Title: Mama, Do You Love Me?
: Barbara M. Joosse
: Barbara Lavalle
Genre: Board Book
Age: 0 – 5

Summary and Review:

A girl wants to know:  Will you love me even if I fall and drop our eggs?  Even if I do something on purpose like pouring water on our lamp or putting fish in your jacket?  EVEN if I turn into something different than I am now–like an animal?  EVEN if it’s a scary animal and I scare you?  EVEN if I run away?

Of course, the answer is always “yes”, and the story is beautiful and real.  The pictures are also great and I also love that it has new vocabulary for my son to learn–umiak instead of canoe, ptarmigan eggs instead of chicken eggs, mukluks instead of boots.  Not that I expect my toddler to go around using these words in everyday discourse, of course.  But I think examples like these only serve to show kids that there are so many different ways to live and eat and dress.

Possible conversations to have with your kids:

Basically, when you read this book you just want to give your kid a big hug and assure them you DO love them!  SO much!

While I don’t think you need to lecture, it’s never too early to teach a student about what to do when they read a word they don’t know.  So ask them.  What’s an umiak?  Can they tell from the picture?  What is an ermine?

You could even take this a step further.  My 2-year-old loves to look things up.   And while I know we are supposed to limit screen time (and believe me, I try) I think a great introduction to the computer is uses like this–you are using the computer as a tool to learn something, and not as an end in itself for entertainment.  Also, it doesn’t take that long.  Search for a picture of ermines and learn more about them.

Or go the more traditional route and get a book from the library–my son is also very much into this–he gets to type “ermine” into the search box (or whatever it is–usually “baseball”) and then we go and find a book.  He gets to take home new books on different subjects every week or so.  And he loves it!

September 13, 2010

Is there anything as exciting as a cardboard box? This kid wouldn’t think so.

Title: The Birthday Box
Author: Leslie Patricelli
: Picture book
Age: 0 – 6

Summary and Review:

I love this book.  It’s quite possibly my favorite picture book.  (I know, I know, I’ve said that about other books.  But this one, well, just take a look at it for yourself.)  The pictures are wonderfully cute and spare.  The writing is just as spare, eloquent in just a few words, which takes great talent.  But the best part is simply the kid himself–a kid who unwraps his birthday present to find a cardboard box–and he’s so excited!  It’s a airplane!  A boat!  A robot costume!  A great place to take a nap–which he takes (and I love this part) with the stuffed dog he later finds inside the box.  Not even considering for a moment that the dog was the actual present, the boy simply gives the dog a name and excitedly shows him the box.  Brilliant.  Genius.  I could read it over and over again.  (And I do.)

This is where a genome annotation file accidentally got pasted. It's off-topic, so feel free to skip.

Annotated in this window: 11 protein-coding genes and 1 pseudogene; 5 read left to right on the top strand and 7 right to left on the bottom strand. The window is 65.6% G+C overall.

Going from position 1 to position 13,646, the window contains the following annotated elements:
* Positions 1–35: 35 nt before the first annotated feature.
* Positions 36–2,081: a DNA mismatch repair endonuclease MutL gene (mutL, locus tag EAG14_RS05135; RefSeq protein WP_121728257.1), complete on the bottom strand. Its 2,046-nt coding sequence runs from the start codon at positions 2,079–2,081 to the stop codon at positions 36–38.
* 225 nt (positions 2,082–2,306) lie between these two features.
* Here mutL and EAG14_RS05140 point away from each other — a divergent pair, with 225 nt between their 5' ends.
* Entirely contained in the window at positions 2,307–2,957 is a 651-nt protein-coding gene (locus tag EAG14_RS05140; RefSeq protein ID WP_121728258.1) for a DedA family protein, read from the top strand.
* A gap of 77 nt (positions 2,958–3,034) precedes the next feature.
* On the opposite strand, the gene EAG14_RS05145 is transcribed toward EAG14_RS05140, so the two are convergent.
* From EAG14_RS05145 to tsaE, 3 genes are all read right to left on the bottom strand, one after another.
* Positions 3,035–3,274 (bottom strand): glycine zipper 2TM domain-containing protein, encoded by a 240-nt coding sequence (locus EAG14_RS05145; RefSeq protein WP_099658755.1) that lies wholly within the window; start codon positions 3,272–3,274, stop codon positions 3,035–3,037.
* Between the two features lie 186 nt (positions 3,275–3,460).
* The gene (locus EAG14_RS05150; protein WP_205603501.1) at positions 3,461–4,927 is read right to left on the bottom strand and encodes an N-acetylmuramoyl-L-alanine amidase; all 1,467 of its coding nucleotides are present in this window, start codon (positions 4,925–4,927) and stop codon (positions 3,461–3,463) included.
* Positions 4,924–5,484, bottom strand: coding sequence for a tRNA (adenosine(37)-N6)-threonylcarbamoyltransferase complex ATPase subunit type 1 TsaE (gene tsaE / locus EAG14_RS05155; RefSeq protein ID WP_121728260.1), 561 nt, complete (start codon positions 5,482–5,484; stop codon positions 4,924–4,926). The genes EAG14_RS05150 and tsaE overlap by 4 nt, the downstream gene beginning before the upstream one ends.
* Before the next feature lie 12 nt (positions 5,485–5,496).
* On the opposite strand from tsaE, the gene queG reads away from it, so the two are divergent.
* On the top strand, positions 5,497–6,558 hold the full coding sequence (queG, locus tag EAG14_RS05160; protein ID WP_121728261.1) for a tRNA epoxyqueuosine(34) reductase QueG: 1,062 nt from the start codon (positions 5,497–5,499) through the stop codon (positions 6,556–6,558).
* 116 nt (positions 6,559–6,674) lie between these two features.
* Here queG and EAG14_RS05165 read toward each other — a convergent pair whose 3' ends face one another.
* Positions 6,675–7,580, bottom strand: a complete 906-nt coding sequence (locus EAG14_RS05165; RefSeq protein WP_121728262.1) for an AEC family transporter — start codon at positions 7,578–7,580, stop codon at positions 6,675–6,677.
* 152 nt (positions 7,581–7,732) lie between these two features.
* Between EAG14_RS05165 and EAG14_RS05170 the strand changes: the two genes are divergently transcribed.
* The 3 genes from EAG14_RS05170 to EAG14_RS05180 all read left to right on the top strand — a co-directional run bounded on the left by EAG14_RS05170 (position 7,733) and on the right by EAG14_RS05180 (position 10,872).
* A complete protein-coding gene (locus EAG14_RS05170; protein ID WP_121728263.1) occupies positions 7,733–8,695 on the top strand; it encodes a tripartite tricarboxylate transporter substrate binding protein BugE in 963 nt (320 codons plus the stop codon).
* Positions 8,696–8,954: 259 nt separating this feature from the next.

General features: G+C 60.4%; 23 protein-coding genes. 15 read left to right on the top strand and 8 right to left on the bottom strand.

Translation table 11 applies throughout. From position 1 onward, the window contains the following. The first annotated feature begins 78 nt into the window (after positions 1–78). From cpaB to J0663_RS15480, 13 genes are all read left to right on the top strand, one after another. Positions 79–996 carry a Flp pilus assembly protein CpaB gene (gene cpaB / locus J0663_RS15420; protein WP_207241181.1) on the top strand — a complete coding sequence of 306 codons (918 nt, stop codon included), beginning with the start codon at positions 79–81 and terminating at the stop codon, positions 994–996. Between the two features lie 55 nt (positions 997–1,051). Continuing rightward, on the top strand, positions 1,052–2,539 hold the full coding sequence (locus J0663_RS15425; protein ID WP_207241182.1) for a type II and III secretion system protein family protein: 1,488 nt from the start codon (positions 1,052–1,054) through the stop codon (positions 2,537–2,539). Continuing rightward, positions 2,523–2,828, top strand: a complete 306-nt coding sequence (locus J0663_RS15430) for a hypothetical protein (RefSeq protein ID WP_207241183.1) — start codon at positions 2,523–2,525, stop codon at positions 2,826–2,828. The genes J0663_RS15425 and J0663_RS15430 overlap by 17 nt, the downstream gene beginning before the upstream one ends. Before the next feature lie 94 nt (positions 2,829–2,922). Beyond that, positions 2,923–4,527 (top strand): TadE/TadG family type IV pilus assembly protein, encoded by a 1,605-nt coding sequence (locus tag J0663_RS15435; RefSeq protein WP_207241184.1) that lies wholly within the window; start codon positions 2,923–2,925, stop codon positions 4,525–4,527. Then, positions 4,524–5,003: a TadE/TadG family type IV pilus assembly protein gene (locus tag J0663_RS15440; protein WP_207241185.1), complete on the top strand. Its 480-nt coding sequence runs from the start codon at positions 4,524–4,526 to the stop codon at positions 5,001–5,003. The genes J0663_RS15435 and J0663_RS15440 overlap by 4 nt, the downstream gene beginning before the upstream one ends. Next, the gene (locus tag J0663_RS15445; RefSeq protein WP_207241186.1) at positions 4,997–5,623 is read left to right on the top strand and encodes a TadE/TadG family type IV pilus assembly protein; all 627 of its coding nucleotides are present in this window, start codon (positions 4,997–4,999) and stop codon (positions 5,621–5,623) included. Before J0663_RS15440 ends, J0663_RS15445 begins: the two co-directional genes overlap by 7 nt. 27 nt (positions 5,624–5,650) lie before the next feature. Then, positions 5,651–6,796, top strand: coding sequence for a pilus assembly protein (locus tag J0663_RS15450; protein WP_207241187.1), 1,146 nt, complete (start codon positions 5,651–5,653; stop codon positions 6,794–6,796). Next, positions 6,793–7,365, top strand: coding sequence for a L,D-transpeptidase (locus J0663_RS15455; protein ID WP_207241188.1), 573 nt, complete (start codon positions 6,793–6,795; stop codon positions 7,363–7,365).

Possible conversations to have with your kids:

No, no, no.  Don’t have a conversation.  Just get out a cardboard box and have fun.  Decorate it, cut it, get inside of it.  Copy the activities of the boy in the book or come up with your own.  My guess is that your child will teach you as much about what the box is as you will.  Just have fun!

And while the whole point is to use a plain box and your imagination, for another time, I encourage you to check out one of my favorite kid websites (Green Party Goods), which has recycled (and recyclable) play structures made out of cardboard.  No giant plastic thing in your living room.  And when they are down with it, it goes in the recycling….

September 8, 2010

Is there anything better than a best friend? Gossie and Gertie wouldn’t think so.

Title: Gossie and Gertie
Author/Illustrator: Olivier Dunrea
: Board book
Age: 0 – 3 years

Summary and Review:

I could read this book every day.  And do, sometimes.  It is, after all, a board book, and I have, after all, a toddler.  This book captures the friendship of children at its best.  As the book says “Gossie wears bright red boots.  Gertie wears bright blue boots.  They are friends.  Best friends.”  What more do you need to know?  Well, you follow Gossie and Gertie on their everyday adventures of diving in the pond and playing in the haystacks.  And will Gertie follow Gossie everywhere?  It would seem so, until she gets distracted…first by a frog, then by a butterfly, then by a beetle.  And just when it seems Gossie is going to explode from exasperation at not being the leader, Gertie is distracted by food.  And Gossie follows.  I LOVE THIS BOOK!

Possible conversations to have with your kids:

Okay, I realize that picture book conversation is not the same as conversation about a deeply moving 500-page fantasy book.  But it can still be fun and educational for parents and kids!

Things to notice in this book and perhaps point out to your child:

1) Outdoor activity!  Ask your child what kind of things Gossie and Gertie like to do outside and then ask him what he likes to do outside.

2) Friends!  Ask you child who she likes playing with and what kinds of things they like to do together.  If they go to daycare/school or have playdates or maybe a sibling, even if they are still in the parallel play stage of toddlerhood, chances are they can name some friends they like to be with.